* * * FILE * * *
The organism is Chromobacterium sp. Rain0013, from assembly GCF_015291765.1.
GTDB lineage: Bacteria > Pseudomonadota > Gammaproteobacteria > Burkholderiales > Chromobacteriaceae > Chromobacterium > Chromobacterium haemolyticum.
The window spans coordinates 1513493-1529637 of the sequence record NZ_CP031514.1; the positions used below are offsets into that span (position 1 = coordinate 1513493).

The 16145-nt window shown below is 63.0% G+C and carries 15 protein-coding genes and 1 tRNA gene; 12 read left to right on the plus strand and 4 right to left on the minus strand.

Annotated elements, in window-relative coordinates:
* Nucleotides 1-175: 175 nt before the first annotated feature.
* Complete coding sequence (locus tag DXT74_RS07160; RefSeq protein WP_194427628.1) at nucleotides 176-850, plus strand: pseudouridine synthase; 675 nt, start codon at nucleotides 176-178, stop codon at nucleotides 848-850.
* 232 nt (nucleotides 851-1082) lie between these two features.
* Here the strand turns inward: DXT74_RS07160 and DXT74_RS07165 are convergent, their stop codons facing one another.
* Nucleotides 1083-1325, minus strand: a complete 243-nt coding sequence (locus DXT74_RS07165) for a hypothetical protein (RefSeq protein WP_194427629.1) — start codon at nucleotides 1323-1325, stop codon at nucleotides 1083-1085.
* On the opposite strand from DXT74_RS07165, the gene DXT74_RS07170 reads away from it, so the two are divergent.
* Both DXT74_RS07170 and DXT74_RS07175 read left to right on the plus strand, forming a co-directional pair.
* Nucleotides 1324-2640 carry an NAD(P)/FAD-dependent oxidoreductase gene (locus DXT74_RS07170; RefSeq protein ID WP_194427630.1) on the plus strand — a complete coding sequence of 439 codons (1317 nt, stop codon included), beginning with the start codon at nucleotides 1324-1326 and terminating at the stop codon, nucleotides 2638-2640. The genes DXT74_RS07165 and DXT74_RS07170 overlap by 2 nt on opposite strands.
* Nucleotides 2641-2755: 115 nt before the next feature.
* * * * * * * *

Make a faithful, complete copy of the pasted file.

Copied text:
The organism is Chromobacterium sp. Rain0013, from assembly GCF_015291765.1.
GTDB lineage: Bacteria > Pseudomonadota > Gammaproteobacteria > Burkholderiales > Chromobacteriaceae > Chromobacterium > Chromobacterium haemolyticum.
The window spans coordinates 1513493-1529637 of the sequence record NZ_CP031514.1; the positions used below are offsets into that span (position 1 = coordinate 1513493).

The 16145-nt window shown below is 63.0% G+C and carries 15 protein-coding genes and 1 tRNA gene; 12 read left to right on the plus strand and 4 right to left on the minus strand.

Annotated elements, in window-relative coordinates:
* Nucleotides 1-175: 175 nt before the first annotated feature.
* Complete coding sequence (locus tag DXT74_RS07160; RefSeq protein WP_194427628.1) at nucleotides 176-850, plus strand: pseudouridine synthase; 675 nt, start codon at nucleotides 176-178, stop codon at nucleotides 848-850.
* 232 nt (nucleotides 851-1082) lie between these two features.
* Here the strand turns inward: DXT74_RS07160 and DXT74_RS07165 are convergent, their stop codons facing one another.
* Nucleotides 1083-1325, minus strand: a complete 243-nt coding sequence (locus DXT74_RS07165) for a hypothetical protein (RefSeq protein WP_194427629.1) — start codon at nucleotides 1323-1325, stop codon at nucleotides 1083-1085.
* On the opposite strand from DXT74_RS07165, the gene DXT74_RS07170 reads away from it, so the two are divergent.
* Both DXT74_RS07170 and DXT74_RS07175 read left to right on the plus strand, forming a co-directional pair.
* Nucleotides 1324-2640 carry an NAD(P)/FAD-dependent oxidoreductase gene (locus DXT74_RS07170; RefSeq protein ID WP_194427630.1) on the plus strand — a complete coding sequence of 439 codons (1317 nt, stop codon included), beginning with the start codon at nucleotides 1324-1326 and terminating at the stop codon, nucleotides 2638-2640. The genes DXT74_RS07165 and DXT74_RS07170 overlap by 2 nt on opposite strands.
* Nucleotides 2641-2755: 115 nt before the next feature.